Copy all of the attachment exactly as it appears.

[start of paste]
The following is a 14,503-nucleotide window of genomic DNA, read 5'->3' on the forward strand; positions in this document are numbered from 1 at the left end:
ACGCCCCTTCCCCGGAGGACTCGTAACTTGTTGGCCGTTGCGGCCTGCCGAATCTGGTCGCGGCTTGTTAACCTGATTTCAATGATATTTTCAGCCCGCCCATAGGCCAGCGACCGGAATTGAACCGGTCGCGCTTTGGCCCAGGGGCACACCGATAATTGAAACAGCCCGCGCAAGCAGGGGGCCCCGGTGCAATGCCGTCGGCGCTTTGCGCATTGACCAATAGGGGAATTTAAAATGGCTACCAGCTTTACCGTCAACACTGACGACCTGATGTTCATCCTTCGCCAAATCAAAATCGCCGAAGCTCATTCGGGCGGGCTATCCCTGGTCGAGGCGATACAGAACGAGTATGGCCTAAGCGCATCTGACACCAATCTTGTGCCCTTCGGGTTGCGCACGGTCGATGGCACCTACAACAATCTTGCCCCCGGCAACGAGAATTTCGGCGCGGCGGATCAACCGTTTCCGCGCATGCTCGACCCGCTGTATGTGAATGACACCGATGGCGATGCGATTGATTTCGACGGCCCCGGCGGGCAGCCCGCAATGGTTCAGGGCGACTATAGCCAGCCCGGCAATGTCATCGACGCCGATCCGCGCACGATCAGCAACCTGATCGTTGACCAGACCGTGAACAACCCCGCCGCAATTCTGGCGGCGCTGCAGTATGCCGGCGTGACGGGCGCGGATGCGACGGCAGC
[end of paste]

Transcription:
The following is a 14,503-nucleotide window of genomic DNA, read 5'->3' on the forward strand; positions in this document are numbered from 1 at the left end:
ACGCCCCTTCCCCGGAGGACTCGTAACTTGTTGGCCGTTGCGGCCTGCCGAATCTGGTCGCGGCTTGTTAACCTGATTTCAATGATATTTTCAGCCCGCCCATAGGCCAGCGACCGGAATTGAACCGGTCGCGCTTTGGCCCAGGGGCACACCGATAATTGAAACAGCCCGCGCAAGCAGGGGGCCCCGGTGCAATGCCGTCGGCGCTTTGCGCATTGACCAATAGGGGAATTTAAAATGGCTACCAGCTTTACCGTCAACACTGACGACCTGATGTTCATCCTTCGCCAAATCAAAATCGCCGAAGCTCATTCGGGCGGGCTATCCCTGGTCGAGGCGATACAGAACGAGTATGGCCTAAGCGCATCTGACACCAATCTTGTGCCCTTCGGGTTGCGCACGGTCGATGGCACCTACAACAATCTTGCCCCCGGCAACGAGAATTTCGGCGCGGCGGATCAACCGTTTCCGCGCATGCTCGACCCGCTGTATGTGAATGACACCGATGGCGATGCGATTGATTTCGACGGCCCCGGCGGGCAGCCCGCAATGGTTCAGGGCGACTATAGCCAGCCCGGCAATGTCATCGACGCCGATCCGCGCACGATCAGCAACCTGATCGTTGACCAGACCGTGAACAACCCCGCCGCAATTCTGGCGGCGCTGCAGTATGCCGGCGTGACGGGCGCGGATGCGACGGCAGC